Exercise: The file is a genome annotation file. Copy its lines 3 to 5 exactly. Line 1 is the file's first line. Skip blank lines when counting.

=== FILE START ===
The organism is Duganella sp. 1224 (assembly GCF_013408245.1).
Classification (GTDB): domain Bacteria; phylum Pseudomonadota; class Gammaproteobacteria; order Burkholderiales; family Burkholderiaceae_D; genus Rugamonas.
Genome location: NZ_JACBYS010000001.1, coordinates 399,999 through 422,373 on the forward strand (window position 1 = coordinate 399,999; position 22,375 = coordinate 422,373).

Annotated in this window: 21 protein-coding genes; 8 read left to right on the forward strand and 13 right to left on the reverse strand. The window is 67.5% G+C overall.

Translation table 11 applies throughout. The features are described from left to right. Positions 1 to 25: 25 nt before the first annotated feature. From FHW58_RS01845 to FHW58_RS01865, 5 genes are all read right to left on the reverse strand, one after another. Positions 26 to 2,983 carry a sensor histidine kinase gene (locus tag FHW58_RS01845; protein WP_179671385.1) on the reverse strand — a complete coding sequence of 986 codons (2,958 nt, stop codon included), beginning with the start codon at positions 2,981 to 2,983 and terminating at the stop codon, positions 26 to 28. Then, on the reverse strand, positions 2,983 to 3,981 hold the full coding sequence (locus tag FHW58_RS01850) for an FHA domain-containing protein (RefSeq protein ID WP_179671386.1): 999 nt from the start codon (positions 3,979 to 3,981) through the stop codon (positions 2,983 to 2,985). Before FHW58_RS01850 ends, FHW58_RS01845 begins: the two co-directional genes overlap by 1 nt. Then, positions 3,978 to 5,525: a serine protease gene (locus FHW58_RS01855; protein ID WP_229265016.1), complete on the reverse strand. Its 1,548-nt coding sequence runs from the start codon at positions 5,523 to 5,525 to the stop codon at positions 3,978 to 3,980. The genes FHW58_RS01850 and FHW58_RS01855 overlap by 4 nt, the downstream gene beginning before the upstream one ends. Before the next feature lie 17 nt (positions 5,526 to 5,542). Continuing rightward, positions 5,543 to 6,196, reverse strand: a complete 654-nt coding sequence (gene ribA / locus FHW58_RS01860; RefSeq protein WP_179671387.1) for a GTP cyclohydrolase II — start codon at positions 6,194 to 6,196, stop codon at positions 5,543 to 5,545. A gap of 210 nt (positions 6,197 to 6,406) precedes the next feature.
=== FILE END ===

Genome location: NZ_JACBYS010000001.1, coordinates 399,999 through 422,373 on the forward strand (window position 1 = coordinate 399,999; position 22,375 = coordinate 422,373).

Annotated in this window: 21 protein-coding genes; 8 read left to right on the forward strand and 13 right to left on the reverse strand. The window is 67.5% G+C overall.

Translation table 11 applies throughout. The features are described from left to right. Positions 1 to 25: 25 nt before the first annotated feature. From FHW58_RS01845 to FHW58_RS01865, 5 genes are all read right to left on the reverse strand, one after another. Positions 26 to 2,983 carry a sensor histidine kinase gene (locus tag FHW58_RS01845; protein WP_179671385.1) on the reverse strand — a complete coding sequence of 986 codons (2,958 nt, stop codon included), beginning with the start codon at positions 2,981 to 2,983 and terminating at the stop codon, positions 26 to 28. Then, on the reverse strand, positions 2,983 to 3,981 hold the full coding sequence (locus tag FHW58_RS01850) for an FHA domain-containing protein (RefSeq protein ID WP_179671386.1): 999 nt from the start codon (positions 3,979 to 3,981) through the stop codon (positions 2,983 to 2,985). Before FHW58_RS01850 ends, FHW58_RS01845 begins: the two co-directional genes overlap by 1 nt. Then, positions 3,978 to 5,525: a serine protease gene (locus FHW58_RS01855; protein ID WP_229265016.1), complete on the reverse strand. Its 1,548-nt coding sequence runs from the start codon at positions 5,523 to 5,525 to the stop codon at positions 3,978 to 3,980. The genes FHW58_RS01850 and FHW58_RS01855 overlap by 4 nt, the downstream gene beginning before the upstream one ends. Before the next feature lie 17 nt (positions 5,526 to 5,542). Continuing rightward, positions 5,543 to 6,196, reverse strand: a complete 654-nt coding sequence (gene ribA / locus FHW58_RS01860; RefSeq protein WP_179671387.1) for a GTP cyclohydrolase II — start codon at positions 6,194 to 6,196, stop codon at positions 5,543 to 5,545. A gap of 210 nt (positions 6,197 to 6,406) precedes the next feature.